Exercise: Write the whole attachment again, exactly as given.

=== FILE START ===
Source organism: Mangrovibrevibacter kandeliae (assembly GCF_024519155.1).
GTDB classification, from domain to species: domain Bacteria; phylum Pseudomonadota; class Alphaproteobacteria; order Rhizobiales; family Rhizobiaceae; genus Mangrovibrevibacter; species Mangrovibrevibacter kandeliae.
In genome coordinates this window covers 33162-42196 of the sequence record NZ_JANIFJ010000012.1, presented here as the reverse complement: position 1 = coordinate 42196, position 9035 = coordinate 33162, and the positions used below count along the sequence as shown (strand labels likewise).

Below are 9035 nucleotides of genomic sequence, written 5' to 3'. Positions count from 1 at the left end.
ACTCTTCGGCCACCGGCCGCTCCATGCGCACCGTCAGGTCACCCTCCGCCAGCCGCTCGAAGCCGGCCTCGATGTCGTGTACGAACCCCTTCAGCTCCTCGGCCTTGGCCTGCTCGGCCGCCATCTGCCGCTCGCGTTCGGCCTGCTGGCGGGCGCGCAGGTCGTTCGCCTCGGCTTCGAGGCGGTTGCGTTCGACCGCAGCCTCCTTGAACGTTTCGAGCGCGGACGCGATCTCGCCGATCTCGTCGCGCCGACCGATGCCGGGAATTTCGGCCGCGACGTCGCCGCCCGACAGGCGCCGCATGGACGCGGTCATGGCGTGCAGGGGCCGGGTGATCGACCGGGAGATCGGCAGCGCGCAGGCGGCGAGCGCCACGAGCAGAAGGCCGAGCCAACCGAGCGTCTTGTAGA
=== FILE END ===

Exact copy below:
Source organism: Mangrovibrevibacter kandeliae (assembly GCF_024519155.1).
GTDB classification, from domain to species: domain Bacteria; phylum Pseudomonadota; class Alphaproteobacteria; order Rhizobiales; family Rhizobiaceae; genus Mangrovibrevibacter; species Mangrovibrevibacter kandeliae.
In genome coordinates this window covers 33162-42196 of the sequence record NZ_JANIFJ010000012.1, presented here as the reverse complement: position 1 = coordinate 42196, position 9035 = coordinate 33162, and the positions used below count along the sequence as shown (strand labels likewise).

Below are 9035 nucleotides of genomic sequence, written 5' to 3'. Positions count from 1 at the left end.
ACTCTTCGGCCACCGGCCGCTCCATGCGCACCGTCAGGTCACCCTCCGCCAGCCGCTCGAAGCCGGCCTCGATGTCGTGTACGAACCCCTTCAGCTCCTCGGCCTTGGCCTGCTCGGCCGCCATCTGCCGCTCGCGTTCGGCCTGCTGGCGGGCGCGCAGGTCGTTCGCCTCGGCTTCGAGGCGGTTGCGTTCGACCGCAGCCTCCTTGAACGTTTCGAGCGCGGACGCGATCTCGCCGATCTCGTCGCGCCGACCGATGCCGGGAATTTCGGCCGCGACGTCGCCGCCCGACAGGCGCCGCATGGACGCGGTCATGGCGTGCAGGGGCCGGGTGATCGACCGGGAGATCGGCAGCGCGCAGGCGGCGAGCGCCACGAGCAGAAGGCCGAGCCAACCGAGCGTCTTGTAGA